Jump to content
Objectivism Online Forum

What is the proper way to establish a government?

Rate this topic


Recommended Posts

MichaelM, in your view, who would be the author of the constitution, and how would he get everyone else to recognize it? If an alternative constitution were proposed by someone else, how would the choice between the two competing constitutions be made?

Therefore, we should name the context of our political debates before we start. Are we talking about how we should struggle to replace a greater evil with a lesser evil today within the context of our present government(s)? Or are we trying to identify what is right? The more we know in the latter context, the less we will need to speculate about the former.

Throughout this thread, I have had the latter context (identifying what is right) in mind.

Link to comment
Share on other sites

Guest MichaelM
MichaelM, in your view, who would be the author of the constitution, and how would he get everyone else to recognize it? If an alternative constitution were proposed by someone else, how would the choice between the two competing constitutions be made?

CF, it is most likely that no new constitutions will be written in the foreseeable future that could be anything more than mangled misinterpretations of existing ones (Iraq). It is also to be expected that progress, if there is to be any, toward an Objectivist style government in this country can only occur through incremental changes in laws, as the population is educated and changes its minds.

So this question needs to be asked in some more remote but still possible context that will reveal the principles that are the subject of your question. For instance, how would a free constitutional government be formed in sparse and scattered populations of men who survived some cataclysmic event, or who were pioneers in the colonization of space? These men could be either absent any viable government or so distant from existing governments that they are literally ungoverned.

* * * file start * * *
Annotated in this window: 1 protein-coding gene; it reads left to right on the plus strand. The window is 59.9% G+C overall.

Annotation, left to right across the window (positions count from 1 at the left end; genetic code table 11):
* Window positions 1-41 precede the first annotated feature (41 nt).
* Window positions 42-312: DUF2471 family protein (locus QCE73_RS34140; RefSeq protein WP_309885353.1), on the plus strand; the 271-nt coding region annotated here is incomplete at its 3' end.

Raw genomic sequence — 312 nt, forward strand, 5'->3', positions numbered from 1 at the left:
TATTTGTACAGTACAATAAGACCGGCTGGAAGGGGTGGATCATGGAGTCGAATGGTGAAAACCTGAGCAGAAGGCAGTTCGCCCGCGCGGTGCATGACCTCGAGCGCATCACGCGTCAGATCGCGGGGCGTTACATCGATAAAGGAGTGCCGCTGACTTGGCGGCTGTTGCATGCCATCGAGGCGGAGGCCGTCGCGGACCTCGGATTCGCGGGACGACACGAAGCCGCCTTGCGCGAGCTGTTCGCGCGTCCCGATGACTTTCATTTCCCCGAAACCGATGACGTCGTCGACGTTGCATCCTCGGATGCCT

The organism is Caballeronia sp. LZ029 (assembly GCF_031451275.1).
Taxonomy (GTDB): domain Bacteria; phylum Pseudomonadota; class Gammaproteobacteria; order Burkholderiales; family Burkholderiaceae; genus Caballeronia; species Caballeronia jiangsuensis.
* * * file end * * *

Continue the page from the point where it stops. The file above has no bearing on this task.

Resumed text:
In this case, there are no political rights [OPAR p.351], only individual sets of moral rights, according to which men interact. So long as these populations remain scattered and clusters of them remain relatively small, institution of a government would not be possible. If their numbers and contact among them grew to the point that they would begin to establish complex, long-term relationships, serious barriers to progress would arise. Specialization of labor and contracts would entail too much risk without the confidence in future justice that stable laws and consistent third-party enforcement can provide.

At this point, it is time to form a government and write a constitution. Those who recognize the need are motivated only by the desire for orderly socio-economic interactions within their sphere of existence. Each prefers, of course, that the principles enshrined in the Constitution will be 100% consistent with their own moral principles. In that, each is sure to be disappointed.

But the value that division of labor offers to them and the peace of mind that stable law enforcement promises is so huge that many are more than willing to compromise some lesser principles in order to enshrine the most important ones. These men proclaim their agreement with the new Constitution, not because they agree with its contents in general. They support it rather *because of* the principles therein they hold to be right, and *in spite of* the ones they consider wrong. Keep in mind that these judgments must be weighted in a hierarchy of long-range significance to one's life.